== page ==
HSV Lecture 2017 – Measuring the future we want

Graphs from Our World in Data organization, showing overall global percentages of last two centuries in five factors: Extreme poverty, democracy, basic education, vaccination, literacy, child mortality.HSV Public Lecture by Mike Salvaris, Chair, Australian National Development Index, at Hawthorn Community Precinct on 25 May 2017

The Australian National Development Index (ANDI) is a community initiative to revitalize our democracy and engage all Australians in a debate about our vision for Australia. ANDI is an incorporated, member-owned initiative of leading community organisations, peak bodies, businesses, faith-based organisations and independent, non-partisan grassroots citizens.

In 2009 many OECD countries questioned the wisdom of relying on economic indices as a measure of progress, highlighting some of the disadvantages. Gross Domestic Product, or GDP, is used to measure the market value of overall economic output. However, it can be misleading. For example, price transfer arrangements in which companies sell goods and assets within their own subsidiaries often give a false picture of output. More importantly, while overall wealth certainly facilitates societal well-being, our headlong pursuit of wealth is currently associated with growing inequality, environmental degradation and work-related stress. Our politicians trumpet our rising GDP with pride, without any allusion to the less desirable ramifications of this.

If we wish to change course and measure societal progress and well-being, as well as economic parameters, we need to be able to answer the question, ’What is a good society?’ and ‘What are its values and ethical guideposts?’ For example, it is not enough to say that, as Australians, we believe in a ‘fair go’, without clarifying what it means to be given a ‘fair go’, and who is in line for one. If we are to develop an alternative measure of societal well-being we will need to have a debate about the core values. ANDI aims to use two strands, namely, community re-engagement and democracy on the one hand, combined with research on the other.

The experience of other countries in this regard provides invaluable insights. For example, Canada, which set up an Index of Gross National Well-being in 1996, garnered information from a series of community meetings over five years. It took a further five years to finalise the project. Now that social media can serve as a community forum for some people ANDI’s work may be expedited. And there are the experiences of Bhutan, Italy and the OECD to draw on when deciding what to measure, and how to do so.

It is envisaged that ANDI will need an initial community engagement phase, lasting about two years, with the aim of collecting the views of 500,000 Australians. A second development phase is likely to take five years. In 2016 the University of Melbourne agreed to back ANDI for five years with collaboration from another sixty community organisations, such as the ACTU, Red Cross and ACOSS. And a range of philanthropic foundations and individuals will be asked for additional financial support.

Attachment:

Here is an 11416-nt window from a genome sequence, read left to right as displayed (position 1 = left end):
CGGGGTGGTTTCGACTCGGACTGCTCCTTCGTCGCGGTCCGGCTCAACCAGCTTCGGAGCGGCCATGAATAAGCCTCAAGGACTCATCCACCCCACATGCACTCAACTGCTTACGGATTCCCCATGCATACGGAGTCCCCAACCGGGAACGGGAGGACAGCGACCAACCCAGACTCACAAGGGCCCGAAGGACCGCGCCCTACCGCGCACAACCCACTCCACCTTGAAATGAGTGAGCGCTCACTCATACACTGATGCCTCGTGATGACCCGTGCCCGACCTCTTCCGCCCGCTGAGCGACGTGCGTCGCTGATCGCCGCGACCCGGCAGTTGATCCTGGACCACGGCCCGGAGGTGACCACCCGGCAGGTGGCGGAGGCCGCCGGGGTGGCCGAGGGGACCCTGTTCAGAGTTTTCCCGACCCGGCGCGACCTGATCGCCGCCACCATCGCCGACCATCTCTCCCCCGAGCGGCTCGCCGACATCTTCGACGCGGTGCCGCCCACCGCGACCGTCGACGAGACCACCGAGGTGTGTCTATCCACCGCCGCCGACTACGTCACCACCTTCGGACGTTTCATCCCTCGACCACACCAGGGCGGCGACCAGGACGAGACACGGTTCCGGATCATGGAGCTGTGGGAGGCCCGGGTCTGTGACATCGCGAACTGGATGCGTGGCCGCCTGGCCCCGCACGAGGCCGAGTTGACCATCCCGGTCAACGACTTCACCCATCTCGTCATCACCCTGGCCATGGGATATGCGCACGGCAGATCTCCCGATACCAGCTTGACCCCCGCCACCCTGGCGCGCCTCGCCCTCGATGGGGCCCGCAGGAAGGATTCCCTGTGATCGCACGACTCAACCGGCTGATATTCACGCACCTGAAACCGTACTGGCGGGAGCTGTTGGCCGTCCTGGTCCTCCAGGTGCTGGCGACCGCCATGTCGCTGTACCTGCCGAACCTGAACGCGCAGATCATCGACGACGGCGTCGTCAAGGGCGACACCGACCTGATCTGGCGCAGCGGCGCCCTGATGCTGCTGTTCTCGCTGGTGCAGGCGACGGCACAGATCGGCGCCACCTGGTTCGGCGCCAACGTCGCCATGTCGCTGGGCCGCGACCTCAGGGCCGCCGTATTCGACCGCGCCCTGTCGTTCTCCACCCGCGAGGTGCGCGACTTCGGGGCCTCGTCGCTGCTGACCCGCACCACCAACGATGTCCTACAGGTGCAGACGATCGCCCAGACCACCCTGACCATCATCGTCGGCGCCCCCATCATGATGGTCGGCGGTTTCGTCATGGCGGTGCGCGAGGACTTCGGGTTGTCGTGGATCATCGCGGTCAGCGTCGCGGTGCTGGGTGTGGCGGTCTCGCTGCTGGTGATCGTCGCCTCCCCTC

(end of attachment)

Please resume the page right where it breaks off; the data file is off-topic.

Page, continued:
There are twelve key domains in which progress will be measured to give an Annual Index of National Progress:

  • Children and young people’s well-being
  • Community and regional life
  • Culture, recreation and leisure
  • Governance and democracy
  • Economic life and prosperity
  • Education, knowledge and creativity
  • Environment and sustainability
  • Justice, fairness and human rights
  • Health
  • Indigenous well-being
  • Work and work-life balance
  • Subjective well-being and life satisfaction

Throughout the year a monthly report will be issued, addressing each of the twelve domains in turn. It will outline progress with respect to the goals and compare Australia with the best practice of other countries. This will be an instructive exercise. For example, in the case of child poverty, while 13% of the children in Australia are deemed to live in poverty, overall in the OECD, it is 4%.

The goals within each domain will need to be weighted comparatively. For example, many people cite health and education as the most important areas affecting their well-being, thereby giving these priority above others. When the United Nations Development Program ran an internet survey called My World 2015, prior to the Paris Summit in 2016, 9.5 million people responded, mostly on line. However, in addition, eight thousand organisations took the survey out into their communities. Each respondent could vote six times across twenty areas. In each area there was a drop-down menu which gave information about the subject, helping to expand knowledge of the issues. Many community groups became actively involved, making videos and presentations about their situation. Inspired by this, Mike wonders if we could develop a similar survey, My Australia 2020.

There is widespread distrust and disillusionment with politics and our political leaders at the moment. Part of the vision for ANDI is a renewal of democracy. This will necessitate active community engagement, not just in elections, but in a meaningful task.

Australian National Development Index website

Report by Jennie Stuart